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Film / Twelve O'Clock High

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Twelve O'Clock High is a 1949 World War II film directed by Henry King and starring Gregory Peck.

The film is set in 1942 and 1943 at the air base in Archbury, England, which is the home of the American 918th Bombardment Group (Heavy) of the Eighth Air Force. The 918th is a "hard luck" unit that is suffering from severe morale problems caused by the seemingly pointless bombing runs they go on and the horrific casualty rates they are suffering.note  Their commander, Col. Keith Davenport, is personally brave and a hero to his men, but "over-identification with the men" has led him to be unable to make the hard decisions that must be made in combat. Brigadier General Frank Savage (Peck) relieves Davenport of command and takes command of the 918th himself. Savage brings down the iron hand of discipline on the demoralized group and seeks to drive the men to be better, but they rebel against his strictness.

Considered to be one of the finest war films ever made due to its attention to detail, taut storytelling, realism, and unflinching portrayal of the stress of combat. The film is required viewing at United States military academies and Officer Training Schools due to its depiction of different leadership styles and how difficult, if not impossible, it is to remain professional and detached regarding the men one leads in combat.

Adapted by Quinn Martin into a TV drama that aired on ABC from 196467.


  • Bait-and-Switch Tyrant: Savage's efforts to instill discipline and order on the group are not well-received initially, but the men eventually recognize his competence, and the improvements in success rate and morale are evident. His orders were to essentially be a Drill Sergeant Nasty in order to whip the demoralized unit into shape, knowing full-well that they would probably hate him for it. The ending also reveals how much he'd come to love his men and the stress that he was feeling over having to send them into deadly combat.
  • The Chains of Commanding: Pretty much the entire movie is a character study exploring how the stress of command can affect individuals.
  • Chromosome Casting: Nearly; it takes nearly 75% of the movie before we see any women. There are only three total, with about five lines between them. Understandable given the movie is focused on combat leaders during World War II, when men made up an overwhelming majority of the American military.
  • Colonel Badass: General Savage points out that Colonel Gately should by all rights be one of these, being the single most experienced pilot in the Group, except for the fact that he just isn't being one. He sits out most of the Group's missions and spent his brief time as acting Group Commander by getting drunk. Savage puts Gately in command of a single plane, the "Leper Colony", manned by all of the Group's worst men. Gately then starts improving and ends up living up to the trope, as his crew becomes the Group's top performers before the end of the film.
  • Companion Cube: Played With in the case of the toby mug.
    • The 918th uses it as a bearer of unwelcome news. It's supposed to be the face of Robin Hood, but with the black mask, it could be taken for a caricature of an enemy spy. Normally it sits atop the fireplace mantle in the Officer's Club, facing the wall. When it's turned around to face the room, it tells everyone that they have a mission planned for the next day.
    • Played a little straighter in the frame story: Stovall sees the mug in an antique store, recognizes it, and buys it as a memento of his time with the 918th.
  • Drinking on Duty: Major Stovall and Lt. Colonel Gately are both out of the office getting hammered when General Savage arrives. While Major Stovall has the good sense to be doing so at the base's Officer's Club (meaning he is able to quickly report to Savage when summoned), Colonel Gately is revealed to have left the installation while on duty to go get drunk, and is brought back under arrest.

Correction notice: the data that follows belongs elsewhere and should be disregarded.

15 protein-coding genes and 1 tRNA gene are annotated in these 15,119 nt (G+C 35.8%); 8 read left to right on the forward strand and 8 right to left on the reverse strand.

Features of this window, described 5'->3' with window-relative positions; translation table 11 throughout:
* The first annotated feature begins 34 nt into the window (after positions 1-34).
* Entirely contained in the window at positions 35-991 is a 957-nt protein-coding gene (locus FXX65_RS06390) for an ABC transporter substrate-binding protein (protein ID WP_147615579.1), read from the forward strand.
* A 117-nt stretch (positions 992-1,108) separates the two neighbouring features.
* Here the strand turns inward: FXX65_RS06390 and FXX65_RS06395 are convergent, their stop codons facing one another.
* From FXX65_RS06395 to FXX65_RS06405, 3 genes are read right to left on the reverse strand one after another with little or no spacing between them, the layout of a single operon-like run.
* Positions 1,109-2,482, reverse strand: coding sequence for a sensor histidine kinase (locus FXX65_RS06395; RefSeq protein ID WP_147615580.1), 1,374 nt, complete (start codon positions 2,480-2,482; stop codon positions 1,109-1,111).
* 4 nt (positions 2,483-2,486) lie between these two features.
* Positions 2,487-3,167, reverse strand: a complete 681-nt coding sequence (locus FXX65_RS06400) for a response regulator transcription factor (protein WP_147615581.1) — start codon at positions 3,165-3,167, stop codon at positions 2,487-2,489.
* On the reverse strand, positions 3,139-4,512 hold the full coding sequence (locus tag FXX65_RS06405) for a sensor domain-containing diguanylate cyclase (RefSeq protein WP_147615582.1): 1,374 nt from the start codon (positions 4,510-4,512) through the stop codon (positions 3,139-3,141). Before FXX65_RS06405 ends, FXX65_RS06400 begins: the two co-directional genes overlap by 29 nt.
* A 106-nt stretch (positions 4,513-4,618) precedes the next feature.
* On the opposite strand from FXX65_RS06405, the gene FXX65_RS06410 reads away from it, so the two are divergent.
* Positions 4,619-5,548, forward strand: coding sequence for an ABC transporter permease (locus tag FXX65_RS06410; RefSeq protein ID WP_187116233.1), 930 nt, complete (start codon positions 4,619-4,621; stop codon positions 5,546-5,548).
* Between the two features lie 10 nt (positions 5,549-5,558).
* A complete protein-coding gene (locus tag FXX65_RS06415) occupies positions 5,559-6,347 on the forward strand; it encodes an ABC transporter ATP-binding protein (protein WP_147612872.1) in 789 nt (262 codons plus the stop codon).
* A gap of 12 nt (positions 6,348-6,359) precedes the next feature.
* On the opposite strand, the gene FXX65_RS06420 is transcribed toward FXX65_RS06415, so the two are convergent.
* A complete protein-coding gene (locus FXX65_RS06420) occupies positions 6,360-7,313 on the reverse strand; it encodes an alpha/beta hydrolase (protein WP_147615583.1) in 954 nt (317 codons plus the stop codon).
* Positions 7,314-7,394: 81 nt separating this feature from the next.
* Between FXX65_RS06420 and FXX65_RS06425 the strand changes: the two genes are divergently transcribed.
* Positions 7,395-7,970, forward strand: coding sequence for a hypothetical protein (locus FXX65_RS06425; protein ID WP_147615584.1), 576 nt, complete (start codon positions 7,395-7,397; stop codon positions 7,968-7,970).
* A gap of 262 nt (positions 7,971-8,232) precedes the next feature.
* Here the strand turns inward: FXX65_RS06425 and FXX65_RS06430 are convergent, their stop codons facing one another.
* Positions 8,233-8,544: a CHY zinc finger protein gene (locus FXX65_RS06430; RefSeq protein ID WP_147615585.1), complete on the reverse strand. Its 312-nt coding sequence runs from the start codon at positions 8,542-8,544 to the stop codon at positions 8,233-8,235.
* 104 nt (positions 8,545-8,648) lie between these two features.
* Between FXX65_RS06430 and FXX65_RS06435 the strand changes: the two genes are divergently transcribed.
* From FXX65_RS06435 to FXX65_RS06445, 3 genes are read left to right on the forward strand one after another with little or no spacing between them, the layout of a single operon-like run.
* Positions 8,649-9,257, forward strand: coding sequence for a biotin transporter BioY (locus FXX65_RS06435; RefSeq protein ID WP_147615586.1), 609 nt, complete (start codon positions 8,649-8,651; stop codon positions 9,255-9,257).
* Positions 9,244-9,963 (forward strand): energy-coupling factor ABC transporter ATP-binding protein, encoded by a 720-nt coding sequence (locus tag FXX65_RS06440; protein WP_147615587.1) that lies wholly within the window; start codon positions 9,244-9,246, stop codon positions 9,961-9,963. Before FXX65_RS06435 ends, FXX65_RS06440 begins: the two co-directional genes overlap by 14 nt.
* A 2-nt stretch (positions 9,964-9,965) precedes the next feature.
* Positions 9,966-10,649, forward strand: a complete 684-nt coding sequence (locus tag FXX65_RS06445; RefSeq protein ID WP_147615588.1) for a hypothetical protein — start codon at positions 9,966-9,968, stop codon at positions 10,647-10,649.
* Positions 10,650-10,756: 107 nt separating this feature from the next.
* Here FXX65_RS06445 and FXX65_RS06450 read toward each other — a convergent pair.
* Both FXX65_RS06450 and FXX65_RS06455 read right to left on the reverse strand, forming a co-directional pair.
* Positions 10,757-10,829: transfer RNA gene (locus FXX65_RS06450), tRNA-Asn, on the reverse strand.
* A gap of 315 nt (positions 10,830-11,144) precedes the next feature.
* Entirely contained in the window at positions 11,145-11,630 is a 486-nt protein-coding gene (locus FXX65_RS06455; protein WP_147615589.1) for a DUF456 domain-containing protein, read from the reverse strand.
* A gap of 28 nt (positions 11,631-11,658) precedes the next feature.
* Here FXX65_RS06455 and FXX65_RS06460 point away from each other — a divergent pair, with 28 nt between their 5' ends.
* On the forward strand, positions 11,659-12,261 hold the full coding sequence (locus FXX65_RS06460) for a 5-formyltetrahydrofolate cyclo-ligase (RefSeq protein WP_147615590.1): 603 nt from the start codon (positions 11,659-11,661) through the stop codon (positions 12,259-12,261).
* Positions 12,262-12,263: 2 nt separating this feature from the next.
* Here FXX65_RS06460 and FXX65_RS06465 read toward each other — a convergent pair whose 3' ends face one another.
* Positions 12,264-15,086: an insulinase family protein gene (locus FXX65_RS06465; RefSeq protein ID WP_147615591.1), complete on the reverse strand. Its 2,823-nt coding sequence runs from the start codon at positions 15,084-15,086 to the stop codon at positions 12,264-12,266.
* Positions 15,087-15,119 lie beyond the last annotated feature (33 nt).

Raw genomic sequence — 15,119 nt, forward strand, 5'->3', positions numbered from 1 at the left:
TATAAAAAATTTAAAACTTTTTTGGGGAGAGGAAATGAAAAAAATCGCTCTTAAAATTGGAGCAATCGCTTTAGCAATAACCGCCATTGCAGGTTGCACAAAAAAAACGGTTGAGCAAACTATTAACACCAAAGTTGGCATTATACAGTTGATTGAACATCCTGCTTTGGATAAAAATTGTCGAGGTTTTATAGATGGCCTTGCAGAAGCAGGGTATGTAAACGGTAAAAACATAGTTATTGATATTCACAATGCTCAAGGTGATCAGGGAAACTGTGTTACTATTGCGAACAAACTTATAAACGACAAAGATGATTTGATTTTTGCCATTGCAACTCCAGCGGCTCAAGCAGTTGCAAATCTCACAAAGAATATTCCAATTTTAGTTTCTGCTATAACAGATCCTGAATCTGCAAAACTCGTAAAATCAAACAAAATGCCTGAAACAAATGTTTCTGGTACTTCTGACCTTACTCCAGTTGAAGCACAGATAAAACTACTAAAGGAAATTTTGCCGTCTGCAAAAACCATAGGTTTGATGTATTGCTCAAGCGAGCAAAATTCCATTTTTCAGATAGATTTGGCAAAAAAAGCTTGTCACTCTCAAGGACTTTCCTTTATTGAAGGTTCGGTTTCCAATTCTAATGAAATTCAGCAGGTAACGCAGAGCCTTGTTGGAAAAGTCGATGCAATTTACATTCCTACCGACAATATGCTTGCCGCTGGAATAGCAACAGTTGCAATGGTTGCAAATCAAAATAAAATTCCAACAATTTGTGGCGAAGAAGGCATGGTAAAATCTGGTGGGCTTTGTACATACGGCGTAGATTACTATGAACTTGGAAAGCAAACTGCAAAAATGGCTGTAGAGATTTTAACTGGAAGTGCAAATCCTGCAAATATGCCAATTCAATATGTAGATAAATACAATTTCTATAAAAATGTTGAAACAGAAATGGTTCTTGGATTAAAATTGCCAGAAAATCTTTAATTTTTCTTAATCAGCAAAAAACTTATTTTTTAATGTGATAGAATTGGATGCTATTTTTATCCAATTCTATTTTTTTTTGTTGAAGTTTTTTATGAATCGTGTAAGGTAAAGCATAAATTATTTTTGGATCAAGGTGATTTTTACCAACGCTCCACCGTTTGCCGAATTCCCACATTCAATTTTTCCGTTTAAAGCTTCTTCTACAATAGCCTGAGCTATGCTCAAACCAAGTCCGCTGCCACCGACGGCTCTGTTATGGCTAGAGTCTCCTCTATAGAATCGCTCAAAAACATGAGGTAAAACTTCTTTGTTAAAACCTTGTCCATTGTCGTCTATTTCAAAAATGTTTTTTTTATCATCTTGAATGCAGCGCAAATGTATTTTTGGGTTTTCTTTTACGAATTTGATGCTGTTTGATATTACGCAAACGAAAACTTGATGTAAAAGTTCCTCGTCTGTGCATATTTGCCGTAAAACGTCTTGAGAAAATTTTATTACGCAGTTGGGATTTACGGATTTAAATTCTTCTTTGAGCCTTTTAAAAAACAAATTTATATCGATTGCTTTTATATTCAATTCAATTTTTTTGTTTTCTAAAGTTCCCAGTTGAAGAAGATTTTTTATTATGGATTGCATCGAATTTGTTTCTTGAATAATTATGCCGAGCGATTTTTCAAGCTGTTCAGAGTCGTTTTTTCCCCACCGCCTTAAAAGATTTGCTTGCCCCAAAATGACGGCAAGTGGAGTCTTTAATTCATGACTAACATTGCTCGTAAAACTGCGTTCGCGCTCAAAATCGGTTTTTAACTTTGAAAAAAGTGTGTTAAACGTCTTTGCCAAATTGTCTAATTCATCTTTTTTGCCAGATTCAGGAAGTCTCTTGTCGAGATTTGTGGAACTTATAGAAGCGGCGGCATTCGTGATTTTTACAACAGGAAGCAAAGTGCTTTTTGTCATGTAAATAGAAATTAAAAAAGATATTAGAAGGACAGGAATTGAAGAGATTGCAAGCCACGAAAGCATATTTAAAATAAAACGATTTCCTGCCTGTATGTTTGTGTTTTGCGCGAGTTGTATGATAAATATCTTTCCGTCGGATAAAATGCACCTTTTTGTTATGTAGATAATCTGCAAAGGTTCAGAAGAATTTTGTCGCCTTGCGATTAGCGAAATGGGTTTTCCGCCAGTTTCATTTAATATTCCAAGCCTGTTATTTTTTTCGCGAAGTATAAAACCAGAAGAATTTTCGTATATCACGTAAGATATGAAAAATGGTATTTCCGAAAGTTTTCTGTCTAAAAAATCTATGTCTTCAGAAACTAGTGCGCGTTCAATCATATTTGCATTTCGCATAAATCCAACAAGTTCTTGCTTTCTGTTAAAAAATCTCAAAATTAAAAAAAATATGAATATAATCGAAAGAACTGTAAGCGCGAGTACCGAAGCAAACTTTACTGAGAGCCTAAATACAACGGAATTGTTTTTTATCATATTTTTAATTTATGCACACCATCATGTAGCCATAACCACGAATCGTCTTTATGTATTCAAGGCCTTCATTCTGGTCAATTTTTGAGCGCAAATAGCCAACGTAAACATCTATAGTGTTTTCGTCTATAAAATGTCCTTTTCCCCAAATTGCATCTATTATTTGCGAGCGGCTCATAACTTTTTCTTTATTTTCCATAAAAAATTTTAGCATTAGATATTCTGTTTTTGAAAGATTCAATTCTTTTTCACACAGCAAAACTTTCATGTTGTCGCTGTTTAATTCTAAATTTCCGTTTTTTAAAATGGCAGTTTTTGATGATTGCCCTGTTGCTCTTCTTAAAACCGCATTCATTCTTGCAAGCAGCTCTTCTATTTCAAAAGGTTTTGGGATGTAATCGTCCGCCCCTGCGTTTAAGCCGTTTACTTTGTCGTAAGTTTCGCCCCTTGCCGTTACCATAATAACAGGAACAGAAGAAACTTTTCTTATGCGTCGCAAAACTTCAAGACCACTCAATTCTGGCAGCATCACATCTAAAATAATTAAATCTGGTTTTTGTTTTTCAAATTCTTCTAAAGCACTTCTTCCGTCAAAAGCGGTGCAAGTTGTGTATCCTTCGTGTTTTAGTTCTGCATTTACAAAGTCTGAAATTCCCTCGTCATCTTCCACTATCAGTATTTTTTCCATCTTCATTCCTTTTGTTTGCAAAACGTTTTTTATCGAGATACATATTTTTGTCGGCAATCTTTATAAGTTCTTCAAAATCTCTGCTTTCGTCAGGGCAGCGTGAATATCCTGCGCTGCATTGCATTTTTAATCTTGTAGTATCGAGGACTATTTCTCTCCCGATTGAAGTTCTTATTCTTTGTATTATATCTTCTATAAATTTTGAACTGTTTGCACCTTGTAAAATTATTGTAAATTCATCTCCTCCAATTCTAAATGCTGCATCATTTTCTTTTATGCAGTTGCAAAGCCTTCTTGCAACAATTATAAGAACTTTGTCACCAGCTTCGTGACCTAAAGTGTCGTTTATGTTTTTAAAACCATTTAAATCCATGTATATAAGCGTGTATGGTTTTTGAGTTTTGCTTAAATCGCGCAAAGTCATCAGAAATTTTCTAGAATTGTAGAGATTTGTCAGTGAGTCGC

• Driven to Suicide: Lt. Zimmerman, a navigator who feels a duty to prove himself because his parents were German-Americans who supported Hitler, kills himself after his mistake not only costs fifty crewmen their lives or freedom but also results in General Pritchard relieving Davenport when the latter stubbornly refuses to sack Zimmerman.
  • Driving a Desk: The "stock footage through a train window" variant as Stovall takes the train to Archbury.
  • A Father to His Men: Colonel Davenport. Too much so, as his feelings for his 'boys' have reduced his effectiveness as a combat commander despite his personal bravery and diligence. Savage comes in barking orders and handing out punishments in order to avoid this effect. His breakdown at the end reveals how much success he had in this attempt — ie, not much at all.
  • Framing Device: In London in 1949, Major Stovall happens to find the toby mug that used to sit over the fireplace in the officer's club at Archbury. He buys the mug and then takes the train to Archbury. After he arrives at the overgrown, abandoned airfield, the movie plays out. Then it ends with Stovall getting on his bicycle and pedaling away.
  • Gosh Dang It to Heck!: In certain scenes it's very obvious that the language is being toned down for the civilian audience. Actual US servicemen in the same situation would have used much stronger language.
  • Heroic BSoD: Savage's catatonic trance—see Shell-Shocked Veteran below.
  • Insignia Rip-Off Ritual: After the same man gets busted from sergeant to private and then promoted back to sergeant later the same day—on two separate occasions—Savage tells him to get zippers installed on the extra stripes.
  • Kubrick Stare: Savage settles into one of these during his Heroic BSoD.
  • Meaningful Name: General Frank Savage is assigned as the new commanding officer of the 918th specifically to get the Group out of its doldrums so it will perform up to expectations. He does it by being such a hard-ass that the men of the Group come to fear him more than the enemy.
  • Mildly Military: The 918th is in a sorry state when General Savage arrives to take command. The gate sentry neglects to stop Savage's car to challenge him before admitting him to the base, a sergeant at the command post is out of uniform, and the Group Adjutant and Air Exec are both Drinking on Duty, with the latter having left the post to do so when he should have been on duty.
  • "Not So Different" Remark: A variant in that it comes from a third party, Major Stovall. Late in the film, after Major Cobb gets chewed out by General Savage and complains about the difference in command styles between Savage and his predecessor, Stovall observes that:
    Major Stovall: The only difference between Keith Davenport and Frank Savage is that Savage is about (holds finger and thumb an inch or so apart) that much taller.